I am completely quoting the one and only Kim Chi here, but it’s because I like the phrase, and it’s fairly relevant to what I have to say today.
For a long time now, I have stood by the viewpoint that many in the LGBTQ community are ones who preach unity and equality for all, but are often the ones who do not practice it. It’s a shame really, because as the old adage goes: “united we stand, divided we fall”. I am perhaps just speaking from bad experiences though. I have no delusions about my own stance in the local scene, as someone too outspoken, and not particularly caring what other’s think of me, as long as I feel good about myself, my world is right.
I mostly enjoy living this way, and gives me a unique perspective of others, as I don’t belong to any local group of gay friends, I select those who I am comfortable with, and who I know are supportive of me, rather than deluding myself that this mass of gay around me are good for me. It also gives me the chance to not effect anyone else’s friendships with other people.
I say that because I know that people have opinions of me, and they can say what they like, I live my life for me these days, and I suppose when I’m single I always have. I have no obligations or responsibilities to anyone else, so if someone wants to come for me, they can, it doesn’t bother me. Well, to say that is perhaps a lie, because it just builds into this whole ideal that we are divided.
You see, whether or not you like someone, if you have a common goal, then you should at least put issues aside and work together. There are plenty of people I do not like, but at the end of the day they are my brother, or my sister in this community and I’ll stand with them when I need to, no matter what has been said about me.
Recently, someone started talking to me who had previously joined forces with a clique that spread some pretty hefty rumours around. Instead of ignoring them, I spoke to them. I have very little intention to make them a friend, but talking doesn’t hurt. Talking to people is helpful, and builds a sense of community. More than anything, my hope, albeit a possible pipe dream, is to have this good sense of community that seriously lacks around here – and most other gay scenes I have experienced.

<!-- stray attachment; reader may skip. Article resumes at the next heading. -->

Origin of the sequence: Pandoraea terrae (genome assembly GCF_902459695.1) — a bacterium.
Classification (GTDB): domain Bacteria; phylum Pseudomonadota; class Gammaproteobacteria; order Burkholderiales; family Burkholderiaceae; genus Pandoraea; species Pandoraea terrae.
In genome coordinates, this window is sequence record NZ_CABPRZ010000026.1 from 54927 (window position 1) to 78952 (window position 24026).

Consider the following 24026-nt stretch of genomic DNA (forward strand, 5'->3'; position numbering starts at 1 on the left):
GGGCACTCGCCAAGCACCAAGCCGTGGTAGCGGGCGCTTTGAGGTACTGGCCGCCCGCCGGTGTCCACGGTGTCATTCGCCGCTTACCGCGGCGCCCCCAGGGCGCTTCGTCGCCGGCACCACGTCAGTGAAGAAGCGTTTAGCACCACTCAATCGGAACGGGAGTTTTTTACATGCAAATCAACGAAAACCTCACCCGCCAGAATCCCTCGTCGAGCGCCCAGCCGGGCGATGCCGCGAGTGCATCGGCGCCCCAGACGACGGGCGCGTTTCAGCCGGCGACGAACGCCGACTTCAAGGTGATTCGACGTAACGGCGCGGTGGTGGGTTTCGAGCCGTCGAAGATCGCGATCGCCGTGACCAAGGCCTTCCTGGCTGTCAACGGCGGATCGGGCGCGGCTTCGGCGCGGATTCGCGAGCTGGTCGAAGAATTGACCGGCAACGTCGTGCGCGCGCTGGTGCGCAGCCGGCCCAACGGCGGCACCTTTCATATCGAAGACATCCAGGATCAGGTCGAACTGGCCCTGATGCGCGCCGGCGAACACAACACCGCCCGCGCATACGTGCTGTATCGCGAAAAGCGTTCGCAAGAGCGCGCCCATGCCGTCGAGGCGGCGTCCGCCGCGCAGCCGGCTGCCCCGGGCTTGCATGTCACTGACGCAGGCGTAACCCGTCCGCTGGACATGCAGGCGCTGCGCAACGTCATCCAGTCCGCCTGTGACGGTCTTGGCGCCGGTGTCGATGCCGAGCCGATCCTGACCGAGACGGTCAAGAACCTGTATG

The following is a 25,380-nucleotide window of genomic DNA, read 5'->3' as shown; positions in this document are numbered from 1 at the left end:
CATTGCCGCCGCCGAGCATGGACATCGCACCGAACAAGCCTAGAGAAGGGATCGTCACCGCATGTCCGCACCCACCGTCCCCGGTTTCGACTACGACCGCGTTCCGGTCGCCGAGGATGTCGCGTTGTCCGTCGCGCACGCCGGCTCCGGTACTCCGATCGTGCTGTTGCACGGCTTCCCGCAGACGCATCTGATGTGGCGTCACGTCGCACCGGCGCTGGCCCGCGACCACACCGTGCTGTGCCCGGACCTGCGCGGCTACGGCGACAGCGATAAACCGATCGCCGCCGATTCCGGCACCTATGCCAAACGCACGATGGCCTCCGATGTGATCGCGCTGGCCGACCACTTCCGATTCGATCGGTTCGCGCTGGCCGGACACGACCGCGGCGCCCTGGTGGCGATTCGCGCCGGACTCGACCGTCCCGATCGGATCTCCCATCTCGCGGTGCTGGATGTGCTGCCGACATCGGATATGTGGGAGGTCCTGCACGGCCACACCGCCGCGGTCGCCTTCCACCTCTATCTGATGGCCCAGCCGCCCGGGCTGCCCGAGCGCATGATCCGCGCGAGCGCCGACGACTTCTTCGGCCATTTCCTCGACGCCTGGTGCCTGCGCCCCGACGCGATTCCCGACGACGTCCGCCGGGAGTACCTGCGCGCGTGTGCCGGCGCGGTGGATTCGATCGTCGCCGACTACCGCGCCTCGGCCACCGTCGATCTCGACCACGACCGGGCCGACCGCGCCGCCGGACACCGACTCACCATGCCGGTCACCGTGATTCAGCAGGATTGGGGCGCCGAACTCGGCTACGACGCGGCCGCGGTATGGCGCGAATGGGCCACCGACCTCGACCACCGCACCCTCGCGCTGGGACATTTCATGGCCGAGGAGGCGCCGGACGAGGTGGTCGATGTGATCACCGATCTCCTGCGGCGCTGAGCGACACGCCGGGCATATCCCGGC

It has got to the point though, that I am asked to work on various projects and I have to seriously think about my involvement, and how much potential there is to cause drama. I don’t mind rocking the boat, but I don’t want to capsize it. In the end, I choose to stay hidden and away from various projects, unless I can remain completely anonymous, because half the time I think that is best.
I suppose I have ventured a little bit off topic here, but the meaning behind it is still there. We shouldn’t come for one another just because we may not like one another. Providing a united front is important, and creating a sense of a welcoming community is paramount to the future of our community. Breaking away, making people feel unwelcome is not the right thing to do. We are together in this, what effects you, effects me, and I am happy to fight alongside you, regardless of what has been said or even done. There seems to be this tendency to slip into a pattern of being stereotypically bitchy. Break the mould.
We can all have a bitch as good as the next person, but we shouldn’t care what has been said. We should still feel able to welcome anyone, and be nice to anyone we encounter. Creating a sense of togetherness means that when the times come and we have to stand side by side, we are there and it’s all coming from the same place rather than infighting about this and that and the other.
My message today is perhaps convoluted and bogged down in my previous stories but: do not come for someone just because. I know some people genuinely don’t like each other or have reason to, but just because X doesn’t like Y, doesn’t mean that A, B and C have to hate on them too. Live and let live.